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India’s Marginal Oil and Gas field policy remains at the Margin

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India’s oil and gas sector remains moribund with new polices falling flat

India’s energy sector particularly the coal and solar sectors have been on a roll while wind energy has also taken off in the last one year. The dramatic performance of these sub sectors has pushed India from a chronic deficit situation to a surplus situation. Though the surplus is causing headache for power generators looking to sign PPAs with discoms, it is a happy problem to have for the Indian economy where electricity is now becoming cheap and abundant.

Unfortunately the same cannot be said of the oil and gas sector which remains in a moribund state. The pricing policy for gas has not been too good, leading to losses for companies that produce gas. A complex formulae for gas has led to the price of domestic gas falling to $2.5 per mmbtu, which means that companies with even exiting fields are losing money. This means that nobody with the right mind is going to invest a single dollar in India’s gas sector. The government has doggedly refused to revise the policy as it fears it will come under political attack for favoring large industrial groups which have an interest in gas exploration and production (read Reliance). No big global oil and gas major is investing in India with BP having burned fingers after investing in the KG-6 oil and gas basin recently.

Oil and Gas

BPCL Refinery

While the policy to provide subsidized gas to India’s stranded gas power plant using cheap LNG has worked somewhat, increasing oil and gas production in India remains a dead project. The government’s new policy of auctioning marginal  oil and gas fields that state owned firms are not willing to invest has fallen flat on its face. Despite numerous roadshows and hoopla, the government department has failed to generate enough interest in the 61 oil and gas fields that have been placed in the public domain.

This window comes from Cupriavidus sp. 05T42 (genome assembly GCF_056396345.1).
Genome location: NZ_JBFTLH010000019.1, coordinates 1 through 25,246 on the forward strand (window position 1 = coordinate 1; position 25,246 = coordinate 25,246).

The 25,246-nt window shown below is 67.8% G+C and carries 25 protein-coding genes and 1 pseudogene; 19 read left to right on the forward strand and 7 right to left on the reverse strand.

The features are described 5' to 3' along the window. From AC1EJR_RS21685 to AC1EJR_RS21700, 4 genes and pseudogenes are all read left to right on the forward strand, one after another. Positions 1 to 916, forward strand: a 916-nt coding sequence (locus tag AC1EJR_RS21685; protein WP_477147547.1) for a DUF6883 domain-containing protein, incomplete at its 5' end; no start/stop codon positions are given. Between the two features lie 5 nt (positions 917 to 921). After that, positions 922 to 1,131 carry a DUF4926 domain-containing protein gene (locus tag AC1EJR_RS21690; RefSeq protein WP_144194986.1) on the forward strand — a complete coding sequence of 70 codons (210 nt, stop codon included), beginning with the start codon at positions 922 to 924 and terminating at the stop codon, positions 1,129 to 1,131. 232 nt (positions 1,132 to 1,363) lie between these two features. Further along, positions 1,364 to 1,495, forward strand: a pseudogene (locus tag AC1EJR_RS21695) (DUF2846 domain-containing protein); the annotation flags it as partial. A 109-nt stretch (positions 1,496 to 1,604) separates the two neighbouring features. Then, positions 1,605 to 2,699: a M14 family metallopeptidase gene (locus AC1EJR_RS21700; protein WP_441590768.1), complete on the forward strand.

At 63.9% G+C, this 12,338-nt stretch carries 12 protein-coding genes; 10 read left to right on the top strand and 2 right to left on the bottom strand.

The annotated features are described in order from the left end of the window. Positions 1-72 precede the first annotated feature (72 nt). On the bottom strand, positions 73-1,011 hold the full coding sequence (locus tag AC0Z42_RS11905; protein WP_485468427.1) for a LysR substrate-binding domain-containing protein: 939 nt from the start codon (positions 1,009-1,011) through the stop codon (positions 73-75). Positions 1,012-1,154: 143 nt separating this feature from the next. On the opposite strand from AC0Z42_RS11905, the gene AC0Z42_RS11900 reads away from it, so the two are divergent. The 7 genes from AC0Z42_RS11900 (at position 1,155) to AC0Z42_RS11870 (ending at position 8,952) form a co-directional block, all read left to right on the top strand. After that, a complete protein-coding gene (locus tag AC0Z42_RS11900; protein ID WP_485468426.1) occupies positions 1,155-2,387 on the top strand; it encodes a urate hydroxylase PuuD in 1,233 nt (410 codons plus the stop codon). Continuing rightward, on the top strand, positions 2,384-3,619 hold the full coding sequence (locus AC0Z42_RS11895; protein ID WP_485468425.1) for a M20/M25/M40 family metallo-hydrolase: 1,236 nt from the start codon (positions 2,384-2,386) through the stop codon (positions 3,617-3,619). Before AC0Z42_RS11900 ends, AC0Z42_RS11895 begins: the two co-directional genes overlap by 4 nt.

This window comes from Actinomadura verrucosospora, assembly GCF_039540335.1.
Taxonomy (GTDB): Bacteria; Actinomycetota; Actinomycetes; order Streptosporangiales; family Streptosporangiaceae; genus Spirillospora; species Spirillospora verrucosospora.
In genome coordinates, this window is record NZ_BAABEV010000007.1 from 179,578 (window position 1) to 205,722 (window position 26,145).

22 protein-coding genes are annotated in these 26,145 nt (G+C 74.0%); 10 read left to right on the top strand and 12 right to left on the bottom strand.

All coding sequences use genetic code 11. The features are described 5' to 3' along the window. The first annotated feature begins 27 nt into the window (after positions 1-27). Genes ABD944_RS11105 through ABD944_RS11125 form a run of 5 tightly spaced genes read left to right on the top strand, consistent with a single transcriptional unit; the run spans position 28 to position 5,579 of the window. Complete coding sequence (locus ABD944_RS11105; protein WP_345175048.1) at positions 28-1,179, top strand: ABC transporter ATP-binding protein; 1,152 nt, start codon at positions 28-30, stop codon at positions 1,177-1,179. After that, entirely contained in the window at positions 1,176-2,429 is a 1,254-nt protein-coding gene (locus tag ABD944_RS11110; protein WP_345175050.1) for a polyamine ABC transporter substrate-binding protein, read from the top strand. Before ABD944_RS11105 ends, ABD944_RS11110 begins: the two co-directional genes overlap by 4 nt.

The government is now extending the date of auction as not enough bidders have expressed interest in putting in bids for these fields. India needs a radical makeover of its oil and gas policy rather than going for piecemeal actions like this marginal field policy. Trying to sell leftovers to investors does not make sense. Having a transparent policy with good enough incentives for explorers is the way to go, particularly when  the world is awash with good opportunities in the face of falling oil and gas prices. Nobody is going to put millions if not billions of dollars in India which is not a great place for prospecting anyway.

Fearing poor response, the government is likely to extend by at least one month the last date of bidding for the auction of 46 small oil and gas fields that were “given up” by state-owned ONGC and Oil India. There are apprehensions about the response after prospective bidders complained about the quality and amount of data being made available on the fields that have been put on offer, sources privy to the development said.



Sneha Shah

I am Sneha, the Editor-in-chief for the Blog. We would be glad to receive suggestions, inputs & comments on GWI from you guys to keep it going! You can contact me for consultancy/trade inquires by writing an email to

One Response so far | Have Your Say!

  1. NavneetvMukherjee

    I am planning to get a distributorship of “go gas” (a brand of confidence petroleum group)…..
    But after reading your article I am in dilemma……Is it the right time to invest big in that field,in that group……
    Please suggest me a way
    With regards